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This WebM&M highlights two cases of hospital-acquired diabetic ketoacidosis (DKA) in patients with type 1 diabetes. The commentary discusses the role of the inpatient glycemic team to assist with diabetes management, the importance of medication reconciliation in the emergency department (ED) for high-risk patients on insulin, and strategies to empower patients and caregivers to speak up about medication safety.
Collaborative for Accountability and Improvement Policy Committee. Seattle, WA: University of Washington; 2022
Bever L. Washington Post. December 13, 2022.
A 62-year-old Spanish-speaking woman presented to the pre-anesthesia area for elective removal of a left thigh lipoma. Expecting a relatively simple outpatient operation, the anesthesiologist opted not to use a Spanish language translator and performed a quick pre-anesthesia evaluation, obtaining her history from the medical record. Unknown to the anesthesiologist, the patient was trying to communicate to him that she had undergone jaw replacement surgery and that her mouth opening was therefore anatomically limited.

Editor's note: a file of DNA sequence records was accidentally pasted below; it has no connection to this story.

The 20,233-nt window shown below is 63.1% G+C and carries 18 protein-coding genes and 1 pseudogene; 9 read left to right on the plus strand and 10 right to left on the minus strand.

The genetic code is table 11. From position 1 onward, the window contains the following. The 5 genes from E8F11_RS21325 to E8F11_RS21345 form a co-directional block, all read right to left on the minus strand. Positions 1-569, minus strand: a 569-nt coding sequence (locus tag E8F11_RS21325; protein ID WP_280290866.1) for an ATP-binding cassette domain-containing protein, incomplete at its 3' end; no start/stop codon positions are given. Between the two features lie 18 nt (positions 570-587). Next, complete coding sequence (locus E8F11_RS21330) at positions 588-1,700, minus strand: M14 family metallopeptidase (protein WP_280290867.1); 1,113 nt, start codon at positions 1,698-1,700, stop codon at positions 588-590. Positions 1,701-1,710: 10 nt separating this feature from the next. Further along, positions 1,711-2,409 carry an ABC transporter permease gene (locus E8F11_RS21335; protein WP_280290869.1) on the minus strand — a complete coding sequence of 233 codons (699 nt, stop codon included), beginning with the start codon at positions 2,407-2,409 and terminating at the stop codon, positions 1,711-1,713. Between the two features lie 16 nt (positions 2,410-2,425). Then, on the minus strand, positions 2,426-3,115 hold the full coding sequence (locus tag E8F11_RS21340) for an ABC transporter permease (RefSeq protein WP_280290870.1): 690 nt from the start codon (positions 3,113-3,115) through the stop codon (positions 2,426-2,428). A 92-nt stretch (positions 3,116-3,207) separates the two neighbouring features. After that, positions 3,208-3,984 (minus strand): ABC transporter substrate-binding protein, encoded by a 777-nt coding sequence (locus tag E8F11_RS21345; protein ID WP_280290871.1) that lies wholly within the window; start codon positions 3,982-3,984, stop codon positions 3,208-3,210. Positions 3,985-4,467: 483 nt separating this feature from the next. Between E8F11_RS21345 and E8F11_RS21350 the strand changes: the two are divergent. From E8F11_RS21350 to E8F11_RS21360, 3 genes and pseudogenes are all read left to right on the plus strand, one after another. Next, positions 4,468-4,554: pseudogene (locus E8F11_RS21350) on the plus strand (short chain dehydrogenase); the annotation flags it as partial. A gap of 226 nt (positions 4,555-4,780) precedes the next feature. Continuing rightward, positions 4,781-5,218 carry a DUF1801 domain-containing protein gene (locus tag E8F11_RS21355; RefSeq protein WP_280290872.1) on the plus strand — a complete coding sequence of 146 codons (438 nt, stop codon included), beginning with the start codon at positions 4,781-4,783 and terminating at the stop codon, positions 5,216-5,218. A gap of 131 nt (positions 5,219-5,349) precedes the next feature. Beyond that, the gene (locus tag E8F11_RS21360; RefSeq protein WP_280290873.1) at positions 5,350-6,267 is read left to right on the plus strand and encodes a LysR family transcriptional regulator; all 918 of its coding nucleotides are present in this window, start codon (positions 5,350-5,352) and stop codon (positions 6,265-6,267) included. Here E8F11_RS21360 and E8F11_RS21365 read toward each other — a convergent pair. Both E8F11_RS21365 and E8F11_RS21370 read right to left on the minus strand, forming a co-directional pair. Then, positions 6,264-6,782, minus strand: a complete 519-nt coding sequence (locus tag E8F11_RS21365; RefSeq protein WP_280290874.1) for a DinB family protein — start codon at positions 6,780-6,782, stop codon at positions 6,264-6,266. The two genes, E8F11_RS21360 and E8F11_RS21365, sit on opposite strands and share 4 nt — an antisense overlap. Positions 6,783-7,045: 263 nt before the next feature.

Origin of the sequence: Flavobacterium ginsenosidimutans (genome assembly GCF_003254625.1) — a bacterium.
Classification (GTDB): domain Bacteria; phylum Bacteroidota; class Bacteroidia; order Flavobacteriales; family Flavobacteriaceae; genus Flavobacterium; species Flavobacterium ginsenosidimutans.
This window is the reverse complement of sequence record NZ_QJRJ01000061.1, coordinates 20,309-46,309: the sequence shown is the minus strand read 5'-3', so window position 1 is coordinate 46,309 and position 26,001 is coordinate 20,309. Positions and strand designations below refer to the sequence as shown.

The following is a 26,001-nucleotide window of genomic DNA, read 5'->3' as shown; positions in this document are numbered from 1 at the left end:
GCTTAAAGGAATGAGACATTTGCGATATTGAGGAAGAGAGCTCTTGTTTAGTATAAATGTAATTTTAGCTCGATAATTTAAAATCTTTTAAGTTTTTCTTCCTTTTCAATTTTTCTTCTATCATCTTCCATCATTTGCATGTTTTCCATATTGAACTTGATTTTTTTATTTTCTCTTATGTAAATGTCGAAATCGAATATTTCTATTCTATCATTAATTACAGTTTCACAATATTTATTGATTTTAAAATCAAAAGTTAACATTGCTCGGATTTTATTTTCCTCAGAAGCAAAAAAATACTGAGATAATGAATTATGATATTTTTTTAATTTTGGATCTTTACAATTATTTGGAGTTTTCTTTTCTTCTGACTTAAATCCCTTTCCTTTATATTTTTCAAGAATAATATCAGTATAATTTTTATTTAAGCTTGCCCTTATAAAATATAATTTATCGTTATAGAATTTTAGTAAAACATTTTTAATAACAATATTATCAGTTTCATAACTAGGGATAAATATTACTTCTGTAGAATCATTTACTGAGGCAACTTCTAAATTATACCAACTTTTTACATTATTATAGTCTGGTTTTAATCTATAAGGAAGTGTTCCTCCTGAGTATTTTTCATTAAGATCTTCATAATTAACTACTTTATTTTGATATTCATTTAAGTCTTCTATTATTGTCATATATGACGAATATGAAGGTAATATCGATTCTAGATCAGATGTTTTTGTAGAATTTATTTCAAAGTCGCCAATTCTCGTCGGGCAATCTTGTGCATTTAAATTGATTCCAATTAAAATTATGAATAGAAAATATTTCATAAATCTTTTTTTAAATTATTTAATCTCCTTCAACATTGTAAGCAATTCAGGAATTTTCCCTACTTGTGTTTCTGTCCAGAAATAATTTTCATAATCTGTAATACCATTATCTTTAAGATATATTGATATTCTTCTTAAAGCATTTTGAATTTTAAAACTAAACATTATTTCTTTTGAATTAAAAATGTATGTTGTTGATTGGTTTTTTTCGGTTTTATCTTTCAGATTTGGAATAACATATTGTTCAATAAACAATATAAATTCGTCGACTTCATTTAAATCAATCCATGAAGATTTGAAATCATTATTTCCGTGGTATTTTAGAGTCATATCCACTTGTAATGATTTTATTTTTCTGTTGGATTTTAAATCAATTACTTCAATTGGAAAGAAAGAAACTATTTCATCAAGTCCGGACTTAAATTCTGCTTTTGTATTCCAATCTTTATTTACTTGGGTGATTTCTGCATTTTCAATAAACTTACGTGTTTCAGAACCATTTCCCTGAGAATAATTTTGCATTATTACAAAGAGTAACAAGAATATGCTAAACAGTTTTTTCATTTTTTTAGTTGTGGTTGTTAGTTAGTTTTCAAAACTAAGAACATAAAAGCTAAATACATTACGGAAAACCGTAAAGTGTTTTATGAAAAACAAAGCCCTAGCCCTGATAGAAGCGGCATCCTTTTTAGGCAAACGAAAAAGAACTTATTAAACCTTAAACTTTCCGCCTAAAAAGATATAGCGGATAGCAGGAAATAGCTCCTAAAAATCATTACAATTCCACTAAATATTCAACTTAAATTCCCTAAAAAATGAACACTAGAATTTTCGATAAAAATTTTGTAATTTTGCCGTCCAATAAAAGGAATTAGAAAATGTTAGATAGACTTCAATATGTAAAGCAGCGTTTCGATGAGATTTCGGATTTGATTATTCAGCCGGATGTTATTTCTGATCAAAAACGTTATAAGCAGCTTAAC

Healthcare Excellence Canada. 2022.
Eldeib D. ProPublica. November 13, 2022.
A 61-year-old inpatient was on bedrest following postoperative complications. During the night shift, the hospital unit was short-staffed, and her external catheter system fell off. The patient rang her call button repeatedly to request nursing assistance and eventually hopped down the hallway on one leg to find assistance but was unsuccessful. By the time the nurse came to the bedside to change the patient’s urine-soaked bed pads and sheets, the patient was angry and agitated.
Farah T. Scientific American. September 22, 2022.